Accessibility Skip to Global Navigation Skip to Local Navigation Skip to Content Skip to Search Skip to Site Map Menu

PHCY258 Introduction to Drug Action

Principles of medicinal chemistry and pharmacology that underpin drug pharmacokinetics and drug action. Chemical structure as a determinant of physicochemical properties and biological activity. Basic principles of pharmacology applied in the autonomic nervous system.

Paper title Introduction to Drug Action
Paper code PHCY258
Subject Pharmacy
EFTS 0.0950
Points 12 points
Teaching period Second Semester
Domestic Tuition Fees (NZD) $745.37
International Tuition Fees (NZD) $3,467.50

^ Top of page

Limited to
Teaching staff
Associate Professor Joel Tyndall, Dr Allan Gamble, Mr David Schmierer, Professor Stephen Duffull and Pharmacology staff
Paper Structure
Three modules
Teaching Arrangements
Lectures, laboratories and tutorials
Patrick, G. L. (2013) An Introduction to Medicinal Chemistry, 5th edn, Oxford University Press.
Rang, Humphrey, and Dale, Maureen, and Ritter, James, and Flower, Rod, and Henderson, Graeme, (2011) Rang and Dale's Pharmacology, 7th edn, Churchill Livingston.
Lemke, T.L and Williams, D. A. (2013) Foye's Principles of Medicinal Chemistry 7th edn, Lippincott Williams and Wilkins.
Graduate Attributes Emphasised
Lifelong learning, Communication, Critical thinking, Cultural understanding, Ethics, Information literacy, Research.
View more information about Otago's graduate attributes.
Learning Outcomes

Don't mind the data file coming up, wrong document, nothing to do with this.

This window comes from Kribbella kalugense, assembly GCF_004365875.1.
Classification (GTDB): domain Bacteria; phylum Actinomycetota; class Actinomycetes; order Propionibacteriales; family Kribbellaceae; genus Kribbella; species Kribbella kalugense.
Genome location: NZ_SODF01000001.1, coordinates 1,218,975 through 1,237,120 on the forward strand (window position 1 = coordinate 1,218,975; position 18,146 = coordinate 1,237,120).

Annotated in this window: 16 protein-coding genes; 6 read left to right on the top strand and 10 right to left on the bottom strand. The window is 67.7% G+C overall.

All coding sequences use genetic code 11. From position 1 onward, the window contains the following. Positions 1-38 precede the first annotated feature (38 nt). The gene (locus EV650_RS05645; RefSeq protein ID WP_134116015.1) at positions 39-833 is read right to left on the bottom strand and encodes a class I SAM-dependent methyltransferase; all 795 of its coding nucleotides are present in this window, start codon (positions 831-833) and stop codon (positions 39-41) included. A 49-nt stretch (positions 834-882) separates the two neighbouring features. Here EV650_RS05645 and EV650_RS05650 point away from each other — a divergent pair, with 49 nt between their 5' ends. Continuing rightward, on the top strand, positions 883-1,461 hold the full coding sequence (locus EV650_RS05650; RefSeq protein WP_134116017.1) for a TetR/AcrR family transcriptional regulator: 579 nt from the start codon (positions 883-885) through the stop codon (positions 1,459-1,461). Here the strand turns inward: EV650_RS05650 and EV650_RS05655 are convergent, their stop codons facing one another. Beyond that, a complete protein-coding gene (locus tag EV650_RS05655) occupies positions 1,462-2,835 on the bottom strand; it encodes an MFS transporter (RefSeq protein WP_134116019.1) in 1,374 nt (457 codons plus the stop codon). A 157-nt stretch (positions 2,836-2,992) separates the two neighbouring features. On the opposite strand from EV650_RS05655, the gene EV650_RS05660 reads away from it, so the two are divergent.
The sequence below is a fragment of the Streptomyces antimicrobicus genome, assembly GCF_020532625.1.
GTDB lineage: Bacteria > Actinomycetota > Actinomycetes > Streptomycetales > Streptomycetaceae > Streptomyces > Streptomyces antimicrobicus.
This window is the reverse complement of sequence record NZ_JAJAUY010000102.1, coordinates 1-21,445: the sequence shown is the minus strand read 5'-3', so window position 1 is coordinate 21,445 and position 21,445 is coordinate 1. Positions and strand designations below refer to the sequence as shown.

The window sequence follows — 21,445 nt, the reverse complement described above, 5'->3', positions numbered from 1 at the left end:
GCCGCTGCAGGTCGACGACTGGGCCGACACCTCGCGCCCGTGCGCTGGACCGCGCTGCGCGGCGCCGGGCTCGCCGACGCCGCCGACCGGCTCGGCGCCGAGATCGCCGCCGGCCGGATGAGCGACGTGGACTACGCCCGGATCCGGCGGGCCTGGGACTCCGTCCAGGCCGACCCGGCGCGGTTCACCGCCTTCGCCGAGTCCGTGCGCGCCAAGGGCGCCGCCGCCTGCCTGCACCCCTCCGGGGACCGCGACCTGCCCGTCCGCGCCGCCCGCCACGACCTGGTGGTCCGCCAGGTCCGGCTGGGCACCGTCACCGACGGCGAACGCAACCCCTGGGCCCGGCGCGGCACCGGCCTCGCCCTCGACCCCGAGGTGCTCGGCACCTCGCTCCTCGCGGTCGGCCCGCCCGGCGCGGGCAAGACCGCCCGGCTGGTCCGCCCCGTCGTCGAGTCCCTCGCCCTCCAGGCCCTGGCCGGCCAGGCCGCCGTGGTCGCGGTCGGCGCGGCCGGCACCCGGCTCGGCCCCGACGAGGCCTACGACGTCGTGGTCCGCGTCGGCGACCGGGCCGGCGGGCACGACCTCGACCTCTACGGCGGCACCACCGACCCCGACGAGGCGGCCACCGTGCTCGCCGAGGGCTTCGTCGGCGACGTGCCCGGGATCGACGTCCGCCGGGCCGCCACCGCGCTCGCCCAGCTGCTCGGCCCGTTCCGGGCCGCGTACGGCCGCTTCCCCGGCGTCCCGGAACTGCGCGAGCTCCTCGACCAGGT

• Predict the acid-base properties and lipophilicity of drugs based on structural features
  • Understand how structure and physicochemical properties of a drug influence drug transport following administration via various routes
  • Recognise the reactions involved in the metabolism of drugs within the body and predict the metabolic pathway of drugs from their chemical structure
  • Predict likely drug-protein interactions based on the functional groups present in a drug and identify the nature of the biological effect a molecule has at different types of drugs targets
  • Recognise the methodologies used to identify and optimise drug leads and their access to drug targets
  • Understand the basic principles of pharmacology as applied to the autonomic nervous system.
  • Understand and be able to use pharmacological terminology
  • Understand the different receptor classes targeted by drugs, including ionotropic, G-protein coupled, kinaselinked and nuclear receptors
  • Use data from pharmacological experiments to draw conclusions about mechanisms of drug action
  • Be able to create dose (EC50, etc.) response curves from pharmacological data and extrapolate pharmacological variables from them

^ Top of page


Second Semester

Teaching method
This paper is taught On Campus
Learning management system


Stream Days Times Weeks
A1 Monday 12:00-12:50 28, 30, 34, 37
B1 Tuesday 10:00-10:50 31
Tuesday 11:00-11:50 39
Tuesday 12:00-12:50 28, 32, 34
C1 Wednesday 09:00-09:50 31, 37
Wednesday 12:00-12:50 28, 32, 34, 39
D1 Thursday 09:00-09:50 30
Thursday 11:00-11:50 40
E1 Friday 09:00-09:50 39
Friday 10:00-10:50 30, 39
Friday 12:00-12:50 28, 32, 34, 37-38
Friday 13:00-13:50 36


Stream Days Times Weeks
B1 Tuesday 11:00-11:50 29, 33
Tuesday 13:00-13:50 36
C1 Wednesday 13:00-13:50 36
E1 Friday 12:00-12:50 41